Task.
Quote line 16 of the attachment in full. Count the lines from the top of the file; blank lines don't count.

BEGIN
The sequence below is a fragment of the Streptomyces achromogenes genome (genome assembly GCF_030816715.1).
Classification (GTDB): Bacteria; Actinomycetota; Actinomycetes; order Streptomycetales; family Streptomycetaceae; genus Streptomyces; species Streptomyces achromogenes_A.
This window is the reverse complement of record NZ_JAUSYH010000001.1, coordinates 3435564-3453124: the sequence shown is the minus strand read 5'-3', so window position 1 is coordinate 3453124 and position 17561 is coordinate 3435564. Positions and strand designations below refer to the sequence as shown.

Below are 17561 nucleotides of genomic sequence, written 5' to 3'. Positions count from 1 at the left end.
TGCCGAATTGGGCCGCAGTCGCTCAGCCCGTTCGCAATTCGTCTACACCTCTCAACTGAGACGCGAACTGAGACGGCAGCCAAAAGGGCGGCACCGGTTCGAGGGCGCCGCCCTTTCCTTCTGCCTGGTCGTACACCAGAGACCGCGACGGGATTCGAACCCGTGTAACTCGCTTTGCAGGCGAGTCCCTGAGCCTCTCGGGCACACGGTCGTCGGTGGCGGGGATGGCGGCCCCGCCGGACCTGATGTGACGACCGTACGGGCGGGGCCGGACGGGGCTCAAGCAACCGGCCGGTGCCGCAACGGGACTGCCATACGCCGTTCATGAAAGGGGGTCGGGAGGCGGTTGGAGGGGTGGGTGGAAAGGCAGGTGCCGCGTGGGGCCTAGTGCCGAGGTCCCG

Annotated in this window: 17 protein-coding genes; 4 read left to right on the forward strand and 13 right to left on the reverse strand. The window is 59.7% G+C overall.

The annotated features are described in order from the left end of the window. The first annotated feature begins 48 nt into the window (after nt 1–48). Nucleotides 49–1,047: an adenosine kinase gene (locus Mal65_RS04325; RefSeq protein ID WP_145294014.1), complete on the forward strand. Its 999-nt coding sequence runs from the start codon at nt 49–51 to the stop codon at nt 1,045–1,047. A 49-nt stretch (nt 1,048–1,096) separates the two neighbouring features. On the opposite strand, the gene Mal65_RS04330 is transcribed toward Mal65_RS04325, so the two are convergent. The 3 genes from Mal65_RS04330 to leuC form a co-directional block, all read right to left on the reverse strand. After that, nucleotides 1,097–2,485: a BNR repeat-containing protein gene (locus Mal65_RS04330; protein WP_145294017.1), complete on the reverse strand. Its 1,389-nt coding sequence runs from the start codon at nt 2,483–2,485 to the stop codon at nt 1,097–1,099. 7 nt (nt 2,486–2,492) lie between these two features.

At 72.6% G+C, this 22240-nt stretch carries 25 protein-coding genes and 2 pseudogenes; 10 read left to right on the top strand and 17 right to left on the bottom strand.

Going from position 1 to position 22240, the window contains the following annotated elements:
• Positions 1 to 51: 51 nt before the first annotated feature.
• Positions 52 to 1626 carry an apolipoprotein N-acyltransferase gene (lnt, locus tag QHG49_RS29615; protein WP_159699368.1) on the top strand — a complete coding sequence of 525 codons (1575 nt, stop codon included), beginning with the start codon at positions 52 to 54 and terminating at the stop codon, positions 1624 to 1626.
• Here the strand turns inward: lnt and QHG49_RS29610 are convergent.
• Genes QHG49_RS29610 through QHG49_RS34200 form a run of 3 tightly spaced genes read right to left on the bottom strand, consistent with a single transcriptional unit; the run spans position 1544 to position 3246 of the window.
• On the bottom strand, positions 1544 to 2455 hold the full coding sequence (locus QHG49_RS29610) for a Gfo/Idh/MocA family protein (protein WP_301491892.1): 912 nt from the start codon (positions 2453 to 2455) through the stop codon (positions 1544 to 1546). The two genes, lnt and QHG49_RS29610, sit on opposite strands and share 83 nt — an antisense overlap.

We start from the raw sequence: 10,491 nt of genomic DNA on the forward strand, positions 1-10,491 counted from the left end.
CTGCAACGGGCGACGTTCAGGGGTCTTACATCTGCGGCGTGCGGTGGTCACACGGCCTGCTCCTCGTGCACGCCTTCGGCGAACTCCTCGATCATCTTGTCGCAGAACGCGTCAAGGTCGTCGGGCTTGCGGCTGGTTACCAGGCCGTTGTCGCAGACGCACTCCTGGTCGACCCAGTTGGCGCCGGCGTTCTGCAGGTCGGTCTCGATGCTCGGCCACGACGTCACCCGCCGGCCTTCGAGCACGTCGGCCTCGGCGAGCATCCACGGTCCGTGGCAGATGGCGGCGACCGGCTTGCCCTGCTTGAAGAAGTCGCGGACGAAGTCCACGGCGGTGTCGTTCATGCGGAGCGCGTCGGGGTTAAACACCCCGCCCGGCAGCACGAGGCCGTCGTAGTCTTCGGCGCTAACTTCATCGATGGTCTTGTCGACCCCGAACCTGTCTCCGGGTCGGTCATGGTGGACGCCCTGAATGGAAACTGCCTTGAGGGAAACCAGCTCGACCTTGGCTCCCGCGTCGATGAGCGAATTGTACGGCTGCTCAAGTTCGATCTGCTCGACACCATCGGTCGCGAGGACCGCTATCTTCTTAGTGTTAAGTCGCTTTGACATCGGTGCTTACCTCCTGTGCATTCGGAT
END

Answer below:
CTGCAACGGGCGACGTTCAGGGGTCTTACATCTGCGGCGTGCGGTGGTCACACGGCCTGCTCCTCGTGCACGCCTTCGGCGAACTCCTCGATCATCTTGTCGCAGAACGCGTCAAGGTCGTCGGGCTTGCGGCTGGTTACCAGGCCGTTGTCGCAGACGCACTCCTGGTCGACCCAGTTGGCGCCGGCGTTCTGCAGGTCGGTCTCGATGCTCGGCCACGACGTCACCCGCCGGCCTTCGAGCACGTCGGCCTCGGCGAGCATCCACGGTCCGTGGCAGATGGCGGCGACCGGCTTGCCCTGCTTGAAGAAGTCGCGGACGAAGTCCACGGCGGTGTCGTTCATGCGGAGCGCGTCGGGGTTAAACACCCCGCCCGGCAGCACGAGGCCGTCGTAGTCTTCGGCGCTAACTTCATCGATGGTCTTGTCGACCCCGAACCTGTCTCCGGGTCGGTCATGGTGGACGCCCTGAATGGAAACTGCCTTGAGGGAAACCAGCTCGACCTTGGCTCCCGCGTCGATGAGCGAATTGTACGGCTGCTCAAGTTCGATCTGCTCGACACCATCGGTCGCGAGGACCGCTATCTTCTTAGTGTTAAGTCGCTTTGACATCGGTGCTTACCTCCTGTGCATTCGGAT